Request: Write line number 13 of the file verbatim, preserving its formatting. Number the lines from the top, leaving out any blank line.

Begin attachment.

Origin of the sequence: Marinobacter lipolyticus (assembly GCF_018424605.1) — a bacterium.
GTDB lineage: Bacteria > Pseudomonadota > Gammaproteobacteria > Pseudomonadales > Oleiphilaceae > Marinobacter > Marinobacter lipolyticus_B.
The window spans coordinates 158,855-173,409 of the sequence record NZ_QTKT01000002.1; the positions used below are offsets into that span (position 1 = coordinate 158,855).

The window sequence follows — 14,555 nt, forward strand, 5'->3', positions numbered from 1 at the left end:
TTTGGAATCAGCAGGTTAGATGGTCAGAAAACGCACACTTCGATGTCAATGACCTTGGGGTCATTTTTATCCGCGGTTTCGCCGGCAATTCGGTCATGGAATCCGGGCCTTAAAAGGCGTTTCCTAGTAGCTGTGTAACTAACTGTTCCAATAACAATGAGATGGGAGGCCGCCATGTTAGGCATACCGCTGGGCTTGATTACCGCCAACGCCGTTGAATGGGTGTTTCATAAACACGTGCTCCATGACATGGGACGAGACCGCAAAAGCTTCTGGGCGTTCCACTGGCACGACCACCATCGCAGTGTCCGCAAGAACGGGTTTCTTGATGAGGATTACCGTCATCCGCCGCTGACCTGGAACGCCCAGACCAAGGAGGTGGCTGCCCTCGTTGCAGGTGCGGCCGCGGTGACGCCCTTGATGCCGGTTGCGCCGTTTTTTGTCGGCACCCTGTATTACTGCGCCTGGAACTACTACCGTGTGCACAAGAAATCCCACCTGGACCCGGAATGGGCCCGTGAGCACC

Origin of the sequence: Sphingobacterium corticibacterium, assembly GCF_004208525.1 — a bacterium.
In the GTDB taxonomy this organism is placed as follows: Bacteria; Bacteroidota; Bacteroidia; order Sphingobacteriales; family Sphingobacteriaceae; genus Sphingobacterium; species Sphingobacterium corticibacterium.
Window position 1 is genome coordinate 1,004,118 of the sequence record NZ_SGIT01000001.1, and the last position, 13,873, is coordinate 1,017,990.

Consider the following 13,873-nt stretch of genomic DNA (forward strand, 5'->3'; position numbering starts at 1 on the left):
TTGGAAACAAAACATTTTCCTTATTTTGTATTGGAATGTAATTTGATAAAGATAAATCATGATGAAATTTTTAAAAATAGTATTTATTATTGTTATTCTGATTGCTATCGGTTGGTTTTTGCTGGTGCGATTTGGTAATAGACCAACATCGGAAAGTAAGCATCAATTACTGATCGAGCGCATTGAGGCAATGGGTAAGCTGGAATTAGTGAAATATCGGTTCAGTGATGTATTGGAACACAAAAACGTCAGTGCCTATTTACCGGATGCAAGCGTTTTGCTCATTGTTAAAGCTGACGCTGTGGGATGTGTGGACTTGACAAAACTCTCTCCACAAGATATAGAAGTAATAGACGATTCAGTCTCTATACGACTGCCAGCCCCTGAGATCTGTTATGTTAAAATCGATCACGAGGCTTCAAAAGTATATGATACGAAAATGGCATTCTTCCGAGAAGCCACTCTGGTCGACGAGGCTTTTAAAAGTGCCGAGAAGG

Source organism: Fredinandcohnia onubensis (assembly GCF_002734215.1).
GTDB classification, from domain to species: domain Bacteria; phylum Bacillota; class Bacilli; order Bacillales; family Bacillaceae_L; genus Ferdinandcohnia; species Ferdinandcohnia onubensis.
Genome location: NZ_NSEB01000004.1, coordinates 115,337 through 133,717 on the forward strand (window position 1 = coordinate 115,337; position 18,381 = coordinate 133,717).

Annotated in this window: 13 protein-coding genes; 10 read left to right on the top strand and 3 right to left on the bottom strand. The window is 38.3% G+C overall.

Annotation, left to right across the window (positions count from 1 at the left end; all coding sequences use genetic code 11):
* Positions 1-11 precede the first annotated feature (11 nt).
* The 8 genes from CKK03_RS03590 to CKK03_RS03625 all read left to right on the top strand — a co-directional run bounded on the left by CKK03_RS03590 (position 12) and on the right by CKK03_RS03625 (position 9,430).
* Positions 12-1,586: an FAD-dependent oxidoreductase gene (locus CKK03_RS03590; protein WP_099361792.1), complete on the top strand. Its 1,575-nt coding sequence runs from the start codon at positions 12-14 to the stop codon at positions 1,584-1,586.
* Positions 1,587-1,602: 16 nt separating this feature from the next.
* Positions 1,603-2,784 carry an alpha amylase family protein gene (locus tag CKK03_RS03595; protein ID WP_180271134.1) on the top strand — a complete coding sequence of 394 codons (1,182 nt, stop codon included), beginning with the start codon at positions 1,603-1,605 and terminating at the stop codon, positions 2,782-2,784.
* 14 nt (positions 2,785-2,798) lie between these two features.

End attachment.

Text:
Genome location: NZ_NSEB01000004.1, coordinates 115,337 through 133,717 on the forward strand (window position 1 = coordinate 115,337; position 18,381 = coordinate 133,717).